There are many reasons we are attracted to someone or not. Often, it takes a while to experience their behaviors before we decide if we like who they are or not. And it’s fascinating to see how some overlook actions that would be deal breakers to others.
Yesterday we had an extended family celebration at a rented community center. My 25-year-old niece, her boyfriend and I took charge of the kitchen duties. My niece and I would confer on what needed to be done next and how best to do it. The boyfriend, however, took it on himself to decide what he would do. When my niece suggested a different approach, he’d push back.
Sometimes we weren’t all in the kitchen at the same time so I wasn’t always present for their discussions . After delivering a dish to the buffet table, I scanned what was in progress and what needed to happen next.
With the boyfriend absent, I noticed 3/4 of the chicken wings were in the oven. Since there was plenty of room in the pan, I didn’t understand why all of it wasn’t warming. I asked my niece what she was intending for the other pieces. She said the boyfriend thought some people might want to eat it cold. I said, “They wouldn’t know they had that option until it was on their plate and they picked it up.” In other words, there was no need for the separation.
At the end of the event, while I was out of the kitchen bringing in dishes, he took it upon himself to throw out perfectly good food. One of our group was planning to take leftovers to a homeless family shelter she supports. The dishes would have been a treat for them. The boyfriend had thrown out fruit, chicken, vegetables and other food the families would have enjoyed. I asked him to stop so we could salvage some of the food not yet in the trash.
When we transferred the food to serving platters, I’d carefully saved the resealable dishes and bags the food came in. I told the other two that we’d save these in case there were leftovers. Since we were in a rented facility, not a home, there were no zip bags or containers for leftovers. After dinner, when I returned to the kitchen to clean up, I noticed these containers were gone, with nothing for the leftovers. When I asked them where the containers were, he said he’d taken them to the trash to make more room. Arrgh. I made do by putting leftovers in large cups covered with plastic wrap.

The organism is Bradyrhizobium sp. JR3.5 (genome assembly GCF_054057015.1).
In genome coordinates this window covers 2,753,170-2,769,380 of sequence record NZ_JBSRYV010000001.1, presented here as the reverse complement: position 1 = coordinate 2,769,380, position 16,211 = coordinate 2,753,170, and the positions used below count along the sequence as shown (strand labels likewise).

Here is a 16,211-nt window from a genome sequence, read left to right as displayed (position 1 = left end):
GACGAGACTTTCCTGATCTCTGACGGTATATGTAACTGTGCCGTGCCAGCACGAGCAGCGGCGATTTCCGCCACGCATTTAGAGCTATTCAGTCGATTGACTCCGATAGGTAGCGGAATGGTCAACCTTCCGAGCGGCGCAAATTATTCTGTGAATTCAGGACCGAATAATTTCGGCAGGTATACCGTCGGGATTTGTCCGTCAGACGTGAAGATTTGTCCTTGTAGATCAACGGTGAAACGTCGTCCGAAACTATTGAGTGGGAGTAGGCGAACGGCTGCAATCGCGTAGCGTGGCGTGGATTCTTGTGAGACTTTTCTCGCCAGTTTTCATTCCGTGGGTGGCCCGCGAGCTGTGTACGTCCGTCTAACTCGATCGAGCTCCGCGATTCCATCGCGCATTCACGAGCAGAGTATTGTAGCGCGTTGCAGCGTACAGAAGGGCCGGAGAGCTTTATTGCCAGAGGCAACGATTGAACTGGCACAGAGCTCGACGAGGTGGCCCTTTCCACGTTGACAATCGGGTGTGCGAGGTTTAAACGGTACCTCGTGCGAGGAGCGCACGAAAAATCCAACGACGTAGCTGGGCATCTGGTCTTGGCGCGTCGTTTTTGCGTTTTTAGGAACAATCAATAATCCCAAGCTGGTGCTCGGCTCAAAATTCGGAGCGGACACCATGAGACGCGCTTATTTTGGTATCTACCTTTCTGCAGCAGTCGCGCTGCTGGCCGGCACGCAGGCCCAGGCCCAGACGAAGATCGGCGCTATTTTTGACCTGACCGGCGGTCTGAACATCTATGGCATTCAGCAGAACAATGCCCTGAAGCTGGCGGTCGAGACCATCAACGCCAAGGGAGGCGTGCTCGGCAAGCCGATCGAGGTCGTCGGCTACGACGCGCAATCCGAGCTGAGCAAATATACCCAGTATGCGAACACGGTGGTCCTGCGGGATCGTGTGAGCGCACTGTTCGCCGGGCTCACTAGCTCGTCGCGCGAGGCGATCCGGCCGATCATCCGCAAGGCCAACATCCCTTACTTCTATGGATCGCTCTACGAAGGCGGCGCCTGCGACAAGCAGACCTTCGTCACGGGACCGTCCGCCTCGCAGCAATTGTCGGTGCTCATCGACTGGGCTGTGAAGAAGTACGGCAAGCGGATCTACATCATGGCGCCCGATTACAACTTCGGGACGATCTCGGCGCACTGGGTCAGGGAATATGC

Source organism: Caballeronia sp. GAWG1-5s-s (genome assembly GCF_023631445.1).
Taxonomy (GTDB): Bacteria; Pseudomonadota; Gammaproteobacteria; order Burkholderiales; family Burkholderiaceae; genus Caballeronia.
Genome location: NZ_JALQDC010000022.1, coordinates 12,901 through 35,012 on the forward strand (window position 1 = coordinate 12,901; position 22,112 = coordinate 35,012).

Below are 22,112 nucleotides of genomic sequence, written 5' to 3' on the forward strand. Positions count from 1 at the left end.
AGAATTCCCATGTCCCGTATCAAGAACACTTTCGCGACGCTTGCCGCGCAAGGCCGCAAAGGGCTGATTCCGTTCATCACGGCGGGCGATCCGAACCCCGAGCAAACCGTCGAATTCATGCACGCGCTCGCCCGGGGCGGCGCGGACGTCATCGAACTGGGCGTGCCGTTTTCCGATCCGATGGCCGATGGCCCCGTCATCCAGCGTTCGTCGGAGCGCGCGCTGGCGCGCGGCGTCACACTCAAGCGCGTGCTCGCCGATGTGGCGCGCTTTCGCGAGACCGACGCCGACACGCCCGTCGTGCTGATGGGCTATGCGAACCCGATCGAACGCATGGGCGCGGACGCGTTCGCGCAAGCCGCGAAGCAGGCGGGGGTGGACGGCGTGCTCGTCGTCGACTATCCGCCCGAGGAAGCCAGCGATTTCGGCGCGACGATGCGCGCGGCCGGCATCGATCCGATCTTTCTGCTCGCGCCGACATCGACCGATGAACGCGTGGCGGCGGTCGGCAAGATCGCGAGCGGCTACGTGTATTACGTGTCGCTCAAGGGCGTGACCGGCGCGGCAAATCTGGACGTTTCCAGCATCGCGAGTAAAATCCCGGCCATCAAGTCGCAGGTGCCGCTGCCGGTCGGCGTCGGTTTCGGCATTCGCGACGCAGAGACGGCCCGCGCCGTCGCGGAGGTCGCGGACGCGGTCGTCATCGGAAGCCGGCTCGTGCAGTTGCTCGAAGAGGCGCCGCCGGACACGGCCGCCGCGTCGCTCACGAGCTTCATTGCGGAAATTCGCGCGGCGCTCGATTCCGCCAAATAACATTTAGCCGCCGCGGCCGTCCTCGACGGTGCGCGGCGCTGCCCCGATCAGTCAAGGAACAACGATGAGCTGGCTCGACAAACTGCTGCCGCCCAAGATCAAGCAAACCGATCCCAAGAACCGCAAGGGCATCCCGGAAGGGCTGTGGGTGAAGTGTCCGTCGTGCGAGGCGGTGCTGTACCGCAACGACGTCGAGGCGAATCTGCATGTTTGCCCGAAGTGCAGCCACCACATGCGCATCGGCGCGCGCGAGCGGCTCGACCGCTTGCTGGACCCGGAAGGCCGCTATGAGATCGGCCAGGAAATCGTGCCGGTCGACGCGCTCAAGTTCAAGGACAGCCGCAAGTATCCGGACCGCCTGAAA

It cemented my belief that I would have a difficult time being with someone whose thinking process I didn’t respect. Of course, in this case it’s more than his thinking that I don’t like — it’s his acting independently, making decisions that affect others without any sense of the havoc he’s wrecking for later. I greatly admire people who think through their decisions, but are flexible to make adjustments along the way.
So was I irritated with him for not thinking like me? Perhaps. But if he’d thought differently yet had a similar or better result, great! I don’t have a lock on good ideas. What bothers me is that he has a “I know best” attitude without being open to anyone else’s input. My niece and I would bounce things off each other and were happy if the other had a better idea.
My niece doesn’t like this part of him, but she is very forgiving of behaviors her mother, sister and I think are unacceptable. Yes, we are judgmental, but know we aren’t in a relationship with him. Although, we do find it hard to be around him.
As you begin to date someone, notice how you feel about his thinking process. Can you live with it, no matter how different it is from how you’d approach a situation? Or, are you like me, and lose respect for people who’s decisions seem ill-thought to you?
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